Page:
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In June 2017, The Task Force on Climate-related Financial Disclosures (Task Force or TCFD) released its final recommendations (2017 report), which provide a framework for companies and other organizations to develop more effective climate-related financial disclosures through their existing reporting processes. In its 2017 report, the Task Force emphasized the importance of transparency in pricing risk—including risk related to climate change—to support informed, efficient capital-allocation decisions. The large-scale and complex nature of climate change makes it uniquely challenging, especially in the context of economic decision making. Furthermore, many companies incorrectly view the implications of climate change to be relevant only in the long term and, therefore, not necessarily relevant to decisions made today. Those views, however, have begun to change.

Based on a recent report issued by the Intergovernmental Panel on Climate Change, a global group of climate scientists convened by the United Nations, urgent and unprecedented changes are needed to meet the goals of the Paris Agreement. The report warns limiting the global average temperature to a maximum of 1.5°C “require[s] rapid and far-reaching transitions in energy, land, urban and infrastructure [systems] (including transport and buildings), and industrial systems.” In fact, according to a recent United Nations Environment Programme report on emissions, global greenhouse gas emissions have to peak by 2020 and decline rapidly thereafter to limit the increase in the global average temperature to no more than 1.5°C above pre-industrial levels. However, based on current policies and commitments, “global emissions are not even estimated to peak by 2030—let alone by 2020.” As a result, governments and private-sector entities are considering a range of options for reducing global emissions, which could result in disruptive changes across economic sectors and regions in the near term.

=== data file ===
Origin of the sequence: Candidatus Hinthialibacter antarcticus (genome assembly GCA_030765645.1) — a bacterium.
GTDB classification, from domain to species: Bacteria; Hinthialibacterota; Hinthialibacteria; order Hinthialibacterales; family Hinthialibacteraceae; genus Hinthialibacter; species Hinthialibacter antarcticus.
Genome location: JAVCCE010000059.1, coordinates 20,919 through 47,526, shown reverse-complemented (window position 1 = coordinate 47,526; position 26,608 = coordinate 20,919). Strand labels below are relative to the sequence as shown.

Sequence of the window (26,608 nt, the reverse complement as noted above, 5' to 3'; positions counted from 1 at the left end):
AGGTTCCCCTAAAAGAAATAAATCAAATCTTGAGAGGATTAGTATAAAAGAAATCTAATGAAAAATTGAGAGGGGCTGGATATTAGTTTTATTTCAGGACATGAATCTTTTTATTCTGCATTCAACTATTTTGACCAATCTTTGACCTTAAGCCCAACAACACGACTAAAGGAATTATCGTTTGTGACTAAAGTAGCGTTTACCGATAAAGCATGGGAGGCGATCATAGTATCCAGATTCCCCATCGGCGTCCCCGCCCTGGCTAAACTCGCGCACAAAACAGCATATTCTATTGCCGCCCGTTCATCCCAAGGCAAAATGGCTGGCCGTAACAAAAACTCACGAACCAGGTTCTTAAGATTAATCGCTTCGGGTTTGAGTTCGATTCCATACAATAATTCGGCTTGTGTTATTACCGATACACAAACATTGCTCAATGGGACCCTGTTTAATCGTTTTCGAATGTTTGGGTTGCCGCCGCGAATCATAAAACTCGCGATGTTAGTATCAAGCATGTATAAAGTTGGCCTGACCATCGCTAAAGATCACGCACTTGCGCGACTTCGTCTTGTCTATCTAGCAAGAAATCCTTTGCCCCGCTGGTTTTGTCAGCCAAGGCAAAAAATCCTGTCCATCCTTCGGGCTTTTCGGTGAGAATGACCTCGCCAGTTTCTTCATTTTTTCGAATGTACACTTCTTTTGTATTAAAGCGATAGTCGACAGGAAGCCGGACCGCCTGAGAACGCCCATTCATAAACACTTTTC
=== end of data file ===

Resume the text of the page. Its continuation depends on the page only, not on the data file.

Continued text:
To better understand current climate-related financial disclosure practices and how they have evolved, the Task Force reviewed—using artificial intelligence technology—reports for over 1,000 large companies in multiple sectors and regions over a three-year period. In addition, the Task Force conducted a survey on companies’ efforts to implement the TCFD recommendations as well as users’ views on the usefulness of climate-related financial disclosures for decision-making. While the Task Force found some of the results of its disclosure review and survey encouraging, it is concerned that not enough companies are disclosing decision-useful climate-related financial information. This could be problematic for financial markets if market participants do not have sufficient information about the potential financial impact of climate-related issues on companies. Table E1 summarizes the key themes and findings from the Task Force’s disclosure review and survey results.

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